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To James Madison from James Leander Cathcart, 4 July 1802 (Abstract)

§ From James Leander Cathcart

4 July 1802, Leghorn. No. 8. Enclosures A1 and B,2 along with his dispatch no. 7 which was forwarded by the Liberty on 3 June, relate all information of importance on U.S. affairs with Tripoli and Tunis. Tripolitan cruisers have been frequently at sea since the war began, and this at a time when the extent of American commerce “never was so valuable.” Has seen twenty-four American ships “in this port at once last year—two thirds of whom were unarmed.” Wishes something may be done “to prevent … our merchant ships from passing up the Mediterranean unarmed & without convoy.” Suggests that this could be effected “by govt. declaring, that the seamen captured under certain predicaments would not be redeemed at the publick expence.”

“The Bashaw of Tripoli seems disposed to enter into a treaty with us, but upon what terms he has not yet declared; Mr. Eaton informs me that a proposition of peace on the part of the Bashaw of Tripoli came thro’ the Bey of Tunis, when it was proposed that the latter should be mediator & Guarantee; Mr. Eaton answd. that we prefer peace to war—when we can obtain it upon honorable terms, but not otherwise.… But I presume that the President will not find it conducive to our interests to admit any other mediators.… We would do well to confide in the strength of our own arms only, any other dependence … will ultimately prove fallacious & we shall undoubtedly become the dupe of our own credulity.”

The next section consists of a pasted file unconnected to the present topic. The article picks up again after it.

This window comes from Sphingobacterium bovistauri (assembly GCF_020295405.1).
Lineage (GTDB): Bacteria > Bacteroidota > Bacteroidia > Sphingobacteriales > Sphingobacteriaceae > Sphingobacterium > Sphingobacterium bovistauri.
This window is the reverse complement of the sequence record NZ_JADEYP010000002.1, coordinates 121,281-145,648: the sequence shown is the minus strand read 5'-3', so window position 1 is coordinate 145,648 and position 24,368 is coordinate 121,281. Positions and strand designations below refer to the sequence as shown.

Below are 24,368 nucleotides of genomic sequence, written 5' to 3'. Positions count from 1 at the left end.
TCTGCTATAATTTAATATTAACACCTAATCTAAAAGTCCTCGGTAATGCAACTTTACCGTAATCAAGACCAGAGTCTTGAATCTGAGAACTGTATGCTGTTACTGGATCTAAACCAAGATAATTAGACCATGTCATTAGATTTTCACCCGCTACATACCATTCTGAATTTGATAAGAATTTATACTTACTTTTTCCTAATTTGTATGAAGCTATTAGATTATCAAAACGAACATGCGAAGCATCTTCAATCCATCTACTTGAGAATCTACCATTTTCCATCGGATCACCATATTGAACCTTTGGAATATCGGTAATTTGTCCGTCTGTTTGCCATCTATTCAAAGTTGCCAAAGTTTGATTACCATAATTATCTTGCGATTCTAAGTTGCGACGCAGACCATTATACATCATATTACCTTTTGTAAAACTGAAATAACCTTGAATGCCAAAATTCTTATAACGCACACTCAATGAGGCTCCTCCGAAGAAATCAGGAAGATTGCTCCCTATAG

Believes the “National dignity” was wounded by the Swedish admiral’s declaration that the U.S. could not negotiate with Tripoli without consulting Sweden, while at the same time he was trying to conclude a separate peace; “this Stratagem … was as mean as unjustifiable.” Nissen has rendered the U.S. “as great Services as we had any right to expect from the Agent of a foreign Nation, but it is by no means ungenerous to beleive that … he would be happy if we would continue the war until Denmark concluded on terms of permanent Peace with Tripoli.” Nissen fears that U.S. peace negotiations might “either serve to precipitate the war with Denmark or oblige them to Concessions.” Notes that in these negotiations “the most intelligent Officer who has not a knowledge of the Language & manners & Customs of Barbary may be led astray by specious pretences,” despite the best intentions. Requests “instructions founded on fix’d principles & couched in terms explicit & concise.” Repeats his request for credit to furnish him with cash. Notes in a postscript his receipt of “the pamphlets alluded to in your last.”

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